St. Louis 2008 86 76 .531 779 725 .536 -0.8
St. Louis 2009 91 71 .562 730 640 .565 -0.6
St. Louis 2010 86 76 .531 736 641 .569 -6.1
St. Louis 2011 90 72 .556 762 692 .548 1.2

This is the real story--what luck gave in one year was taken away in another, as PWs fluctuated from as many as 7.8 in 2007 to as few as -6.1 in 2010. There's a randomness that had a tendency to regress to the mean, suggesting it really is luck, the kind of luck seen in having a better record in one-run games or having fewer blowout games, but it's difficult to credit this to the manager.

If PWs fall short, what can be used to measure manager effectiveness? I'll throw out a couple of ideas, neither of which is perfect. The first is record in one-run games (1RGw and 1RGl) and the second the number of games in first (G1st). Here are these values for the recent managers:

Manager From To W L W% 1RGw 1RGl 1RW% G1st G1%
Tony LaRussa 1979 2011 2683 2331 .535 714 706 .503 1838 36.7%
Bobby Cox 1978 2010 2504 2001 .556 692 620 .527 1842 40.9%
Joe Torre 1977 2010 2326 1997 .538 665 564 .541 1555 36.0%
Sparky Anderson 1970 1995 2193 1834 .545 607 520 .539 983 24.4%
Gene Mauch 1960 1987 1902 2037 .483 612 599 .505 621 15.8%
Lou Piniella 1986 2010 1835 1713 .517 483 469 .507 1118 31.5%
Jim Leyland 1986 2013 1769 1728 .506 522 500 .511 1090 31.2%
Dusty Baker 1993 2013 1671 1504 .526 488 422 .536 833 26.2%
Tom Lasorda 1976 1996 1599 1439 .526 519 534 .493 1028 33.8%
Dick Williams 1967 1988 1571 1452 .520 495 474 .511 789 26.1%
Bruce Bochy 1995 2013 1530 1530 .500 499 394 .559 727 23.8%
Earl Weaver 1968 1986 1480 1060 .583 451 335 .574 789 31.1%
Davey Johnson 1984 2013 1372 1071 .562 397 350 .531 1013 41.5%
Chuck Tanner 1970 1988 1352 1381 .495 447 479 .483 295 10.8%
Billy Martin 1969 1988 1252 1013 .553 364 332 .523 703 31.0%
Whitey Herzog 1973 1990 1243 1090 .533 400 340 .541 807 34.6%

I suspect one of the best predictors of a good manager is having good players. Tony LaRussa was considered a bright young manager but it took the Oakland Athletics of the late 1980s to propel him to among the best in the game (along with George Will's book "Men at Work"). When the Athletics regressed in the early 1990s, LaRussa's genius could do nothing except perhaps soften the slide. Joe Torre was average, at best, in his three stops prior to joining the Yankees, and Bobby Cox had been underwhelming in stints with Atlanta and Toronto prior to installing himself as Braves manager in 1990.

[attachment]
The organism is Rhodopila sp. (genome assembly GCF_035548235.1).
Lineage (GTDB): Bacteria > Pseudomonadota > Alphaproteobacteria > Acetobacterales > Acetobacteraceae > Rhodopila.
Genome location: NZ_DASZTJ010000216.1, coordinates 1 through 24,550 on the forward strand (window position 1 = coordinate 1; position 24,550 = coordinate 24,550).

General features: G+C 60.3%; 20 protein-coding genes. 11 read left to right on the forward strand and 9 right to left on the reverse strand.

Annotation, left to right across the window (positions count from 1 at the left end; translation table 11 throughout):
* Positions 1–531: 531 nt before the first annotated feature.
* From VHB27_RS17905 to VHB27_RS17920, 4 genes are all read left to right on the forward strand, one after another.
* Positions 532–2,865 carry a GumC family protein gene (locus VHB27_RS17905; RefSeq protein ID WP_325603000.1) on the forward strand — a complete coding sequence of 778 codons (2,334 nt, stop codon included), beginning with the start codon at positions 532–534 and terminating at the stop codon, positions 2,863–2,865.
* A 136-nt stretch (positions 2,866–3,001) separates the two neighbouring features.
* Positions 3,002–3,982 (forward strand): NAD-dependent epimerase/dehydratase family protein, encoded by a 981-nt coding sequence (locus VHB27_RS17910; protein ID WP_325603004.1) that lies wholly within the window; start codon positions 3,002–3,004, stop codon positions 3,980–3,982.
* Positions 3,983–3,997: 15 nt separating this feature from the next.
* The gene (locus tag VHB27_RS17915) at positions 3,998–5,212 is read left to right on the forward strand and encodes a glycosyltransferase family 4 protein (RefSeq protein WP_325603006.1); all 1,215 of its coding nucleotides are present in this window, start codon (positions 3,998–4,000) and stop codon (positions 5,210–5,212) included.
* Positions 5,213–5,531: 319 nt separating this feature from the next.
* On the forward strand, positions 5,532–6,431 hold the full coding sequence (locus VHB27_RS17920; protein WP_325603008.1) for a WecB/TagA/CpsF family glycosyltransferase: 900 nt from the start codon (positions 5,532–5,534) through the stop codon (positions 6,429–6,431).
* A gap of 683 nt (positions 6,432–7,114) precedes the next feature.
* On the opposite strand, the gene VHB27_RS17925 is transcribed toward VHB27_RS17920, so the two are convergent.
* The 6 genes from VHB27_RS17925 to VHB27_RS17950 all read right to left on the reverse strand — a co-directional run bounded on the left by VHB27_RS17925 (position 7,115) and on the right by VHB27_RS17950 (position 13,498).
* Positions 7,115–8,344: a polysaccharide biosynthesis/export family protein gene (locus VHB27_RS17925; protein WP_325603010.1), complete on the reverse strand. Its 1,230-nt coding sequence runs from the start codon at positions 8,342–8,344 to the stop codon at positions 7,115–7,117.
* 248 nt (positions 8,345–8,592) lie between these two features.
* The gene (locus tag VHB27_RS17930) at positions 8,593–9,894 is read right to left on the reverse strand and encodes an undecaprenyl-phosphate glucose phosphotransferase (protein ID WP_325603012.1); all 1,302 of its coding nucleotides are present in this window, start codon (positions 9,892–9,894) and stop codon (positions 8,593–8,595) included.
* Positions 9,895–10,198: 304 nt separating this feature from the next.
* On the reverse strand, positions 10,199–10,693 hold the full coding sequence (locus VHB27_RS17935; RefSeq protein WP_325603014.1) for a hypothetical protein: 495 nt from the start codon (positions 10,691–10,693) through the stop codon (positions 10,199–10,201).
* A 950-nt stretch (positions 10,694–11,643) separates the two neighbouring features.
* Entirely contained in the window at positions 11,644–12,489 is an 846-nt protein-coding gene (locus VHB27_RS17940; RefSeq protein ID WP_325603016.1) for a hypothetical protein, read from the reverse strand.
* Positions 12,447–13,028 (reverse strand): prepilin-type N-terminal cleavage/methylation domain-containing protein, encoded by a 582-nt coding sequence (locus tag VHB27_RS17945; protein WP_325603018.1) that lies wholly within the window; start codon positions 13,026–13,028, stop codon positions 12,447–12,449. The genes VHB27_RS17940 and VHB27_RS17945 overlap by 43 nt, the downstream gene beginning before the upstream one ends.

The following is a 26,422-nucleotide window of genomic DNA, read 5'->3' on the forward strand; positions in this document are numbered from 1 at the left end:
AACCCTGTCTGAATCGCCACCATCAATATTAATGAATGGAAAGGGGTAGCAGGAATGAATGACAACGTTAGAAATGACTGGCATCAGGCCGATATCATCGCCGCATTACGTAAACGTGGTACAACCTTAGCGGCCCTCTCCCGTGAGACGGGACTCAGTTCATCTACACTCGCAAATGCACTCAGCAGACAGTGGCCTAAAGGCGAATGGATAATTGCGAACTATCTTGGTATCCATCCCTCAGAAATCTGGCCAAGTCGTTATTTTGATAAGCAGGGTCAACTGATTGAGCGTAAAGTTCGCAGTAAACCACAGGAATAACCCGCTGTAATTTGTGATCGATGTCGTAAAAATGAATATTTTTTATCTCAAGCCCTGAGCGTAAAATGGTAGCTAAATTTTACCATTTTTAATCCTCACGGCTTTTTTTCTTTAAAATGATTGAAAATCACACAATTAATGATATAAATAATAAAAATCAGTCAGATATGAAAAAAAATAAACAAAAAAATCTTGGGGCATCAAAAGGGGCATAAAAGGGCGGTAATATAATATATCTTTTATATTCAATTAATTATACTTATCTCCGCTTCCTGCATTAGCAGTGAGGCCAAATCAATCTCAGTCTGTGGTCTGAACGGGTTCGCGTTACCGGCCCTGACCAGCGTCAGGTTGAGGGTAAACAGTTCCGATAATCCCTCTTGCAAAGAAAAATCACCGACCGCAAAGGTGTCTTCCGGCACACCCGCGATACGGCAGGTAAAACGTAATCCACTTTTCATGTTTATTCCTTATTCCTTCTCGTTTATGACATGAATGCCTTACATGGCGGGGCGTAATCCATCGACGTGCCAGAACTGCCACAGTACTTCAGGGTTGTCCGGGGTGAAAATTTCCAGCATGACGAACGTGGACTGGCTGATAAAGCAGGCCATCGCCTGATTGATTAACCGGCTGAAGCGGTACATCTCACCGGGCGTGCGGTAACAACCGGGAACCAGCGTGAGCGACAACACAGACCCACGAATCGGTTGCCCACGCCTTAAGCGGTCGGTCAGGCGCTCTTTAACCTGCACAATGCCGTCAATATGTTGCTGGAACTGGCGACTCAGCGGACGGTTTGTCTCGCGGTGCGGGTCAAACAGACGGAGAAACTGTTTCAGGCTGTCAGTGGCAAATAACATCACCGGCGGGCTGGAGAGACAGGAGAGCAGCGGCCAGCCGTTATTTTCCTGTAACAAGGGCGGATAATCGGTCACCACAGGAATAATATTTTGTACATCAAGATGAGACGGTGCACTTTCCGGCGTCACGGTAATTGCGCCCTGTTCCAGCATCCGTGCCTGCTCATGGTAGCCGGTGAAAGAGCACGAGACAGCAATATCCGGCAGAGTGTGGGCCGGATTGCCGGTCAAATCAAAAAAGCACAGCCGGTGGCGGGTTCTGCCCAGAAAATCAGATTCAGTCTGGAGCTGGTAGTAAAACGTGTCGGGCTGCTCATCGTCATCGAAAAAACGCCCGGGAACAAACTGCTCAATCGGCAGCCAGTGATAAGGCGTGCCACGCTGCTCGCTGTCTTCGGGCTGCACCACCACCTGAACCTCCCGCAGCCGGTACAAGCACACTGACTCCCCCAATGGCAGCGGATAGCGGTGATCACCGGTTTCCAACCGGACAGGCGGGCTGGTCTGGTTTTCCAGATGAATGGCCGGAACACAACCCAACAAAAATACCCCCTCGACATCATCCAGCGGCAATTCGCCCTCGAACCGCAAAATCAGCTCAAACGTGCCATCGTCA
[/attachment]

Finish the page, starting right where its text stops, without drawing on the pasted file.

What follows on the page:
None of this is to diminish the role of a manager--it's one thing to look back retrospectively and entirely another to make in-game decisions, especially with the game on the line. But it's too much to take PWs and use them as a proxy measure of managerial skill. I've introduced the Mistake Index before (in this Beyond the Box Score post and more completely here), which suggests the number of mistakes correlates well with a team's record. If a manager can decrease mistakes, he certainly can play a role, but that's not luck--that's skill and the ability to teach, two highly desired and valuable qualities.

There's a reason Pythagorean Wins aren't listed on Baseball-Reference manager pages--it's not an accurate measure of managerial effectiveness. Like many other numbers, it's fun to look at to see if it increases our understanding, but in this case it appears to add little value. The next big thing in measuring managerial effectiveness is right around the corner as MLB Advanced Media (MLBAM) installs cameras that can track each play. When that is fully implemented the things a manager can really control, like fielder positioning can be measured and evaluated. Until then, we do the best we can with the tools at hand, and Pythagorean Wins for managers doesn't appear to be the best suited metric.

All data from Baseball-Reference.com

Scott Lindholm is a web columnist for 670 The Score in Chicago. Follow him on Twitter @ScottLindholm.